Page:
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Relieving Neck and Back Pain at Your Desk

Why are you feeling neck and back pain at your desk? You may not realize it, but the culprit may be as simple as your workspace setup. 

After a long day of working at your desk, it isn’t uncommon to feel pain and aches in your neck when you get up at the end of your day. Taking temporary breaks throughout the day for a quick walk or stretch can be very helpful. However, many people working demanding 9-5 jobs don’t have that option. This means spending nearly eight hours sitting in one position. This is especially harmful if you are sitting incorrectly. 

Whether you’re working from home or an office, sitting improperly all day can be detrimental to your health. Here are a few tips to combat this problem.

Desks

If your desk isn’t the proper height, you may be putting unnecessary stress and strain on your neck and back. 

If your desk is too low, you may be slumping to look downwards at your screen, and to reach your mouse and keyboard. When your neck is bent, your head exerts force onto your neck and your muscles contract to hold your head up. The further you bend your neck, the more weight your neck needs to support. This can lead to muscle spasms, neck pain, and headaches. 

If your desk is too high, you may be stressing your shoulder and arm muscles. Elevating your arms to reach your keyboard and mouse means that your shoulders will be shrugged. This puts strain and tension on your neck, shoulders, and upper back. If your desk is too high, you may be bending your neck backwards to be able to see your monitor. This position may create tension at the base of your skull and lead to headaches or neck cricks. 

Ideally, you want your desk height to match the level of your elbows when your arms are bent. If your chair has adjustable armrests, they should be adjusted so that your elbows are comfortably bent at a 90 degree angle. A wrist rest for your keyboard can help keep your wrists straight and at the right level. You also want your computer monitor to be close to eye level, or a little bit lower.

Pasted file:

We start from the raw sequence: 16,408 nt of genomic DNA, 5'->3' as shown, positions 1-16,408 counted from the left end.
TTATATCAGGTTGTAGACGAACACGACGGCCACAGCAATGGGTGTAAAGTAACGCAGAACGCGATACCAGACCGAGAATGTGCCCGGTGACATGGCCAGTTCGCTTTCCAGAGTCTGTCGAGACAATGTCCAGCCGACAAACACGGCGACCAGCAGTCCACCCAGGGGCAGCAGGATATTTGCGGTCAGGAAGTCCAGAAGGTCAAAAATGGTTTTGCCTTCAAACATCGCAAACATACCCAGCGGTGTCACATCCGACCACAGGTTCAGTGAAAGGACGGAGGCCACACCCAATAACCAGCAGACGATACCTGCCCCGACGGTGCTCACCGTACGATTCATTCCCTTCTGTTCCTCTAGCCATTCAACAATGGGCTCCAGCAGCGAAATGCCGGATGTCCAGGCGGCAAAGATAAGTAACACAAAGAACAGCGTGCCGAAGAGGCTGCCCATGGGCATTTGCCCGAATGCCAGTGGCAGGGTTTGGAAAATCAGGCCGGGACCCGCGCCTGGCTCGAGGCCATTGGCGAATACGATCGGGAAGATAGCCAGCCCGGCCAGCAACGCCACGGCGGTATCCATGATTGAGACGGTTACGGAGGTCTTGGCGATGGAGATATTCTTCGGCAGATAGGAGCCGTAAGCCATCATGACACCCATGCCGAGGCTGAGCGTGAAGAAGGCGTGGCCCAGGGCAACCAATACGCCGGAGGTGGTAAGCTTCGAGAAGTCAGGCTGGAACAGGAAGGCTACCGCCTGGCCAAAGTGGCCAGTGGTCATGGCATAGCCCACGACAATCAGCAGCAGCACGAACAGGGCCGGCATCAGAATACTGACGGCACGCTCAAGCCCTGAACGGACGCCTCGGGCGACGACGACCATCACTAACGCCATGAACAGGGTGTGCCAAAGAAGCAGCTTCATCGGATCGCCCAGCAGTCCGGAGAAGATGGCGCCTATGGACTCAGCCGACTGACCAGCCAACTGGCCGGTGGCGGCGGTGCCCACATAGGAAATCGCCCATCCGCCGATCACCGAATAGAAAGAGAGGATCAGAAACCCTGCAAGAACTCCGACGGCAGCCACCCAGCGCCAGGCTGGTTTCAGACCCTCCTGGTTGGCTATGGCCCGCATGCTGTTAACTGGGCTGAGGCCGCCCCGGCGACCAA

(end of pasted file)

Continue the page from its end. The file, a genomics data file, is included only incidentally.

Using your height, you can calculate the proper height for your desk here.

Posture and sitting

If you spend most of your workday sitting, it is important to invest in a proper office chair. For proper support, your chair should have a full back with lumbar support that extends at least to your shoulders. It should also be adjustable for height, tilt, and seat depth. 

So how should you sit? Contrary to popular belief, you shouldn’t be sitting completely straight at a 90-degree angle. When you’re sitting with your back this straight, you are putting unnecessary force on your lower back, and your neck muscles contract to hold your head up. This may end up causing strain in your neck and back. You want to be sitting in a slightly reclined posture, closer to a 100-degree angle. In this position, there is less force on your back and the muscles in your neck don’t need to work as hard to keep your head up.

Your feet should both be placed flat on the ground. If your legs aren’t long enough to reach the ground, consider adding a footrest or stool under your desk.

Exercises

Here are some easy exercises to prevent and relieve neck pain that can easily be done at your desk.

Shoulder shrugs

  • Gently lift your shoulders towards your ears
  • Let them slowly fall
  • You should feel tension release as your shoulders fall

Neck rotations

  • Keep your head upright and gently turn your head from side to side.
  • As you turn your head, try to move it past your shoulder.
  • You should feel the muscles on the outside of your neck gradually stretching

Shoulder extensions 

  • Hold both arms above your head.
  • Clasp your hands together with your palms facing upwards.
  • Push your arms up
  • You should feel your shoulders stretching.

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